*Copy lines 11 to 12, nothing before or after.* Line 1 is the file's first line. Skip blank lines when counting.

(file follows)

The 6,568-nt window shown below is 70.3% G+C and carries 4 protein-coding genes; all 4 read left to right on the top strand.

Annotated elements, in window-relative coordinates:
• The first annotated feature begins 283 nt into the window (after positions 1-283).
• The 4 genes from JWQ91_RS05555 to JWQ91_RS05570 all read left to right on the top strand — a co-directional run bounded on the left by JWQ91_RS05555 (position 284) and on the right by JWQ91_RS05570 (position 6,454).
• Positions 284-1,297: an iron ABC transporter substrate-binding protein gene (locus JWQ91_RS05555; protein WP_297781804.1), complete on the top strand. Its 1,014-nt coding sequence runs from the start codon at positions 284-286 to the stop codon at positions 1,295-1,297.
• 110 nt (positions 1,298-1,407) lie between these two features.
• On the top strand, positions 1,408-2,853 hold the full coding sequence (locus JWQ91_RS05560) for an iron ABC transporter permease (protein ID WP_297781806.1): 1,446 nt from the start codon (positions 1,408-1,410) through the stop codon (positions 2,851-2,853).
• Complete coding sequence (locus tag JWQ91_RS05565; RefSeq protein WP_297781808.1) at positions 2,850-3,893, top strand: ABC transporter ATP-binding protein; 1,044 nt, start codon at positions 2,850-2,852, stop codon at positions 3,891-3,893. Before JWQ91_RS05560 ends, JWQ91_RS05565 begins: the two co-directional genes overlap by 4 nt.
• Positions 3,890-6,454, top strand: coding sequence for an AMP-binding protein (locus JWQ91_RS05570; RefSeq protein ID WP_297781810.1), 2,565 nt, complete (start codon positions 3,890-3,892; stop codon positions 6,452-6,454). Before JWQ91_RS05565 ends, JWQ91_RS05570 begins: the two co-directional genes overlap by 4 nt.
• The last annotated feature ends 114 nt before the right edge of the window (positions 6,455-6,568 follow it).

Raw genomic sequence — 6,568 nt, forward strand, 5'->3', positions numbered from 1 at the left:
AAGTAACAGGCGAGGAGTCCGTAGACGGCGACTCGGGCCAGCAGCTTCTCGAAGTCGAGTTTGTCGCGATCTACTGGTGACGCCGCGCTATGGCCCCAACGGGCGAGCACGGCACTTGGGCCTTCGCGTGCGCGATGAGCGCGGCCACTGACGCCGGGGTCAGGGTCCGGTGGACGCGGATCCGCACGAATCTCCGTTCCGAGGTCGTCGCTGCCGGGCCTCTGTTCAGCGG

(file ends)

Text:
Raw genomic sequence — 6,568 nt, forward strand, 5'->3', positions numbered from 1 at the left:
AAGTAACAGGCGAGGAGTCCGTAGACGGCGACTCGGGCCAGCAGCTTCTCGAAGTCGAGTTTGTCGCGATCTACTGGTGACGCCGCGCTATGGCCCCAACGGGCGAGCACGGCACTTGGGCCTTCGCGTGCGCGATGAGCGCGGCCACTGACGCCGGGGTCAGGGTCCGGTGGACGCGGATCCGCACGAATCTCCGTTCCGAGGTCGTCGCTGCCGGGCCTCTGTTCAGCGG